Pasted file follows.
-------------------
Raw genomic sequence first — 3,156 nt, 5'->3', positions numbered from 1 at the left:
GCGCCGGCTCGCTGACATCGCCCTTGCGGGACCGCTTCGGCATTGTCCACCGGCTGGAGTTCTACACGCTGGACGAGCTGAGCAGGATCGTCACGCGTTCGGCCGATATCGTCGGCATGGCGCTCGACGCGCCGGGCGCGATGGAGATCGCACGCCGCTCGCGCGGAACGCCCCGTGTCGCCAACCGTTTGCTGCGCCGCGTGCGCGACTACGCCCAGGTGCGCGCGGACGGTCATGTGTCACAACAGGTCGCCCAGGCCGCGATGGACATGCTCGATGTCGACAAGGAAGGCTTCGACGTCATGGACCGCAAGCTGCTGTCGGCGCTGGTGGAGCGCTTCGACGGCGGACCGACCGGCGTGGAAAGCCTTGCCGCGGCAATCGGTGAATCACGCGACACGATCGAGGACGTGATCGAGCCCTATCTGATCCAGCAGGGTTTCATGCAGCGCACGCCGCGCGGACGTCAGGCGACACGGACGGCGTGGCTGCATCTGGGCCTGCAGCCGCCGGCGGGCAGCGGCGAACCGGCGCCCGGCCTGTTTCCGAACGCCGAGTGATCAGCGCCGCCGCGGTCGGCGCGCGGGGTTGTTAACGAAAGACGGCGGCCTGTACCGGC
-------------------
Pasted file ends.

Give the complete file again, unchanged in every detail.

Raw genomic sequence first — 3,156 nt, 5'->3', positions numbered from 1 at the left:
GCGCCGGCTCGCTGACATCGCCCTTGCGGGACCGCTTCGGCATTGTCCACCGGCTGGAGTTCTACACGCTGGACGAGCTGAGCAGGATCGTCACGCGTTCGGCCGATATCGTCGGCATGGCGCTCGACGCGCCGGGCGCGATGGAGATCGCACGCCGCTCGCGCGGAACGCCCCGTGTCGCCAACCGTTTGCTGCGCCGCGTGCGCGACTACGCCCAGGTGCGCGCGGACGGTCATGTGTCACAACAGGTCGCCCAGGCCGCGATGGACATGCTCGATGTCGACAAGGAAGGCTTCGACGTCATGGACCGCAAGCTGCTGTCGGCGCTGGTGGAGCGCTTCGACGGCGGACCGACCGGCGTGGAAAGCCTTGCCGCGGCAATCGGTGAATCACGCGACACGATCGAGGACGTGATCGAGCCCTATCTGATCCAGCAGGGTTTCATGCAGCGCACGCCGCGCGGACGTCAGGCGACACGGACGGCGTGGCTGCATCTGGGCCTGCAGCCGCCGGCGGGCAGCGGCGAACCGGCGCCCGGCCTGTTTCCGAACGCCGAGTGATCAGCGCCGCCGCGGTCGGCGCGCGGGGTTGTTAACGAAAGACGGCGGCCTGTACCGGC